PITTSBURGH—Air pollution in Pittsburgh reached unhealthy levels for 57 days—or nearly two months—in 2020, according to a new report.
The report, published today by environmental and public interest advocacy groups Environment America, U.S. Public Interest Research Group (PIRG), and Frontier Group, tallied days that exceeded federal guidelines for ozone or particulate matter pollution in urban and rural areas across the U.S.
Ozone and particulate matter pollution can trigger a host of respiratory and heart issues including heart attacks, asthma, and chronic obstructive pulmonary disease (COPD). Particulate matter pollution is also linked to cancer, premature births, and autism. The Pittsburgh region has higher than average rates of asthma and certain types of cancer linked to air pollution.
Most of the region's air pollution comes from traffic and a handful of industrial polluters.
"We found that unhealthy air pollution continues to be a problem for millions of Pennsylvanians across the Commonwealth," Zachary Barber, a clean air advocate with PennEnvironment, the Pennsylvania chapter of Environment America, told EHN. "Here in southwest Pennsylvania, many people are experiencing one or more days of unhealthy air quality every week."
"For parents of kids with asthma, these were all days they had to be concerned about their kids being able to walk to school and play on the playground without having an asthma attack," he added.
Not just an urban problem
The report found widespread exposure to unhealthy levels of air pollution across the country. It estimates that 237.6 million Americans—more than 70% of the population—were exposed to more than a month of unhealthy air days in 2020.
While it's somewhat expected for large urban areas to have air pollution problems, the report also highlighted poor air quality in smaller cities and rural areas across the country and in Pennsylvania.
In western Pennsylvania, Altoona, Johnstown, Erie, and Indiana were among the small towns and cities with more than 25 unhealthy air days in 2020. Johnstown, a former steel town with a population of around 120,000, saw 57 unhealthy air quality days in 2020—the same number as Pittsburgh, which has a population of around 302,000.
Some smaller cities and rural areas in the eastern part of the state had trouble with unhealthy air, too: Lancaster, Pennsylvania saw 107 unhealthy air days in 2020—the highest number seen in any region in the state.
"Our report shows that air pollution continues to be a problem across urban, suburban, and rural communities in Pennsylvania, which speaks to the importance of acting now to tackle this problem," Barber said.
Air pollution solutions
The report is published annually, but does not draw comparisons between air quality in 2020 versus previous years due to changes in the way the data is reported and analyzed, Barber said.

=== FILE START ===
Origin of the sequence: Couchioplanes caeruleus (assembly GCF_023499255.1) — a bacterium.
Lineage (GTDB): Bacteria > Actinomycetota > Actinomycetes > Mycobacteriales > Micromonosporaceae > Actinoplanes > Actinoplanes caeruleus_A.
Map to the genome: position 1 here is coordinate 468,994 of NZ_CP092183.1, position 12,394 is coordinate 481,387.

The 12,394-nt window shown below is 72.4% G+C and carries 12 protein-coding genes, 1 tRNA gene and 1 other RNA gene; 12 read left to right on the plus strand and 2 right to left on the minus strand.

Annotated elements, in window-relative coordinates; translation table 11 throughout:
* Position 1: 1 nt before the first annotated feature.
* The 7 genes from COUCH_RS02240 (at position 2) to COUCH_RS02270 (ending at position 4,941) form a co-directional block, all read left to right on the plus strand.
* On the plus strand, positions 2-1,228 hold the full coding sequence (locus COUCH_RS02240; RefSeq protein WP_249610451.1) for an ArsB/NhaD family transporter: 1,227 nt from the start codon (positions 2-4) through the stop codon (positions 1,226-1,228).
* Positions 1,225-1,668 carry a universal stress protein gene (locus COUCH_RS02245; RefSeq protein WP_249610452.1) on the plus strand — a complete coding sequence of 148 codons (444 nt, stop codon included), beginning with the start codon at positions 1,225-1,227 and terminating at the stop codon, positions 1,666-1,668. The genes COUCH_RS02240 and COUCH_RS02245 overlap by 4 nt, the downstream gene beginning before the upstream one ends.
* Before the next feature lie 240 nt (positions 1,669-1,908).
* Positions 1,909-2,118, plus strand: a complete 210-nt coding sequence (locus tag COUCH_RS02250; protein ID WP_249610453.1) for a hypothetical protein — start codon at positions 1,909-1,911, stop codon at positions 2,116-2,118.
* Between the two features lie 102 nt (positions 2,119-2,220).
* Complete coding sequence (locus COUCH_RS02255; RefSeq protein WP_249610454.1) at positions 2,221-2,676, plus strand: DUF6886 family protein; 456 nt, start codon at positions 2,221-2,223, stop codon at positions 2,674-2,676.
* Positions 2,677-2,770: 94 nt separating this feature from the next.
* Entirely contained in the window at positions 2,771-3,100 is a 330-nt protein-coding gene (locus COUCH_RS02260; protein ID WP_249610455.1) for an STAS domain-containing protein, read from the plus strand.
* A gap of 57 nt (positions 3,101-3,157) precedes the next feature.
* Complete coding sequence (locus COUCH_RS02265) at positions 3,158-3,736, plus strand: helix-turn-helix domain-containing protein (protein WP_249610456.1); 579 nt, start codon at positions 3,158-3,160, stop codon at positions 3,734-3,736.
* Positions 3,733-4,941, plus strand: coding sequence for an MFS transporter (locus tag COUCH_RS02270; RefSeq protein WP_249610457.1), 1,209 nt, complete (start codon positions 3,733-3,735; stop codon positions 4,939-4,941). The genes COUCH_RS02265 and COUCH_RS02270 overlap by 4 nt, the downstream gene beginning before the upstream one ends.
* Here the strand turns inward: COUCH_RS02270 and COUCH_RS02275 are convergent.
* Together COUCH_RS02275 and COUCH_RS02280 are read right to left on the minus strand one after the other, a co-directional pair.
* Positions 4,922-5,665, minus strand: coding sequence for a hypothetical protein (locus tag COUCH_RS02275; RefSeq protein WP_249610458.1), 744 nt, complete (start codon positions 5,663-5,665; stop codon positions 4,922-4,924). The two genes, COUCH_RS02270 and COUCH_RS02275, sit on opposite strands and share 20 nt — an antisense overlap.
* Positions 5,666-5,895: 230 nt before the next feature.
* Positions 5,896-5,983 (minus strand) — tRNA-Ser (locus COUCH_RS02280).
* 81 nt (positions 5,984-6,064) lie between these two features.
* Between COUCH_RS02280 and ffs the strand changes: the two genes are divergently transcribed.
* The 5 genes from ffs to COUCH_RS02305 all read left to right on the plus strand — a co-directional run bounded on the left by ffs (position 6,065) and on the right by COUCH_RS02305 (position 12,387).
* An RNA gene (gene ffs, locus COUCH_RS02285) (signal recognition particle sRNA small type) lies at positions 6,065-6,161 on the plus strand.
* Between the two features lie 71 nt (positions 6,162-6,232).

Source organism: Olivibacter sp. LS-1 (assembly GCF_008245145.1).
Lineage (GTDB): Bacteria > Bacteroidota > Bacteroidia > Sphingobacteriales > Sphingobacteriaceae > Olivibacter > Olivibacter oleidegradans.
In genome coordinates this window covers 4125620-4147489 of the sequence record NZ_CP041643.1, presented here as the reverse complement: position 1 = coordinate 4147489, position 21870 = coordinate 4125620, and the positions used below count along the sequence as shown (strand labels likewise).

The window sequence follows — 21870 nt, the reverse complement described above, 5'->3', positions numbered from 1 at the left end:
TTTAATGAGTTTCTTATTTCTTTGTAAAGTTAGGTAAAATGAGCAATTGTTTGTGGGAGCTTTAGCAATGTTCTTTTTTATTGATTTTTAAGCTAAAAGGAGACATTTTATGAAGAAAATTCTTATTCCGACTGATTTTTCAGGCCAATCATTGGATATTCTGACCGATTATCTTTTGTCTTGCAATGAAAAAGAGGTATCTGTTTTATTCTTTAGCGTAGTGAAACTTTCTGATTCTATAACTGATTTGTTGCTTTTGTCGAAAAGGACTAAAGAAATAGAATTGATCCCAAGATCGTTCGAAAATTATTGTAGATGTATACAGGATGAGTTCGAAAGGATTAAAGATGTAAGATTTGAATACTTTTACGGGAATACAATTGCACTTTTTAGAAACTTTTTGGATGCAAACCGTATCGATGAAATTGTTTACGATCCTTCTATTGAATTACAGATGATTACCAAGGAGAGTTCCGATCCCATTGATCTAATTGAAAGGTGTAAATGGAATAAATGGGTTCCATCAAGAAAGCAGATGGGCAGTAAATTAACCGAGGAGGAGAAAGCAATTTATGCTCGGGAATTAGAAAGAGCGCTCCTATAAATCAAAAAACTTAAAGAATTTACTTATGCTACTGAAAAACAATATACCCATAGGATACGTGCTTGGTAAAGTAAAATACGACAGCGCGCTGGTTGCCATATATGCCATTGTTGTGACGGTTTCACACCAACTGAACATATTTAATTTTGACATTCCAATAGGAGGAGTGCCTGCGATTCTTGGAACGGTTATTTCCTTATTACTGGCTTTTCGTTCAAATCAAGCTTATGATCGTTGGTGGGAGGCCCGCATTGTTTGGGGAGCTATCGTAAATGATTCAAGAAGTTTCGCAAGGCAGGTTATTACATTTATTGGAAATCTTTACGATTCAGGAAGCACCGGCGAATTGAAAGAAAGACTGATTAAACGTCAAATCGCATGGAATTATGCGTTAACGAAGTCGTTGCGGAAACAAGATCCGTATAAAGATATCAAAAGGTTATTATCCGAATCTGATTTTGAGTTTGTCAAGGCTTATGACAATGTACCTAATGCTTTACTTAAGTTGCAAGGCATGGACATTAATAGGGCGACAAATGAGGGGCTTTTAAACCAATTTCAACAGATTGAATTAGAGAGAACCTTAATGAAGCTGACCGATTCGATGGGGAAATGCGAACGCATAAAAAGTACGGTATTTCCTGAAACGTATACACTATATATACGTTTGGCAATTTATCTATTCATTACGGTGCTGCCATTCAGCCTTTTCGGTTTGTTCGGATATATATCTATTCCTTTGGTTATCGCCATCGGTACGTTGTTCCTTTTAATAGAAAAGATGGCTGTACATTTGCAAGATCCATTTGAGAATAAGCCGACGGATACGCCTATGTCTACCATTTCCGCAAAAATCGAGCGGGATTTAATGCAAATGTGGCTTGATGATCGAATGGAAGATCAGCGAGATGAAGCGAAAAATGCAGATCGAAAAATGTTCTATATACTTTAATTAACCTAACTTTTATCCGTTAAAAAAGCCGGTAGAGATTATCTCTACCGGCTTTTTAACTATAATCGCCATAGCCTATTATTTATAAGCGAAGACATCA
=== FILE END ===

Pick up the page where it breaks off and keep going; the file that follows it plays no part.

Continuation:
Other studies have indicated that after several decades of improvement, air quality in many parts of the U.S. is declining. Some regions saw small improvements in air quality during the shutdowns caused by the COVID-19 pandemic, but those improvements didn't last.
Meanwhile, emerging scientific research increasingly suggests that even when air pollution levels stay below current legal thresholds, long term exposure still leads to increased rates of disease and premature death.
Pittsburgh's air quality has shown some improvements in recent years, but it still recently received an "F" grade from the American Lung Association.
The U.S. Environmental Protection Agency (EPA) is currently considering strengthening national standards for particulate matter. In 2019, the agency published a scientific report estimating that current air standards for the pollutant are associated with 45,000 deaths per year, and that tightening them even slightly could reduce that number by 27%, saving around 12,150 American lives each year.
The EPA expected to propose the new air pollution rules by the summer of 2022 and finalize them by the spring of 2023. If that happens, Barber said, the Pittsburgh region will likely see significant improvements to its air quality.
"Here in Pittsburgh we're often hovering right on the edge of those standards, so this could have a big impact," Barber said. "Instead of making incremental changes like we've been doing, it would require us to take big steps to significantly reduce long-term emissions from vehicles and the region's big industrial polluters."
At the state level, clean air advocates are urging lawmakers to join the Regional Greenhouse Gas Initiative, supporting a transition away from fossil fuels toward renewable energy and supporting low-emission transportation initiatives.
"There are lots of options for solutions," Barber said. "But we need to act quickly. We know that climate change will bring hotter summers and more wildfires. These problems will continue to get worse unless we act to tackle them now."
Banner photo: Mladen Borisov/Unsplash
"Even a single day of unhealthy air is unacceptable. When we're seeing nearly two months of unhealthy air, that's a huge problem."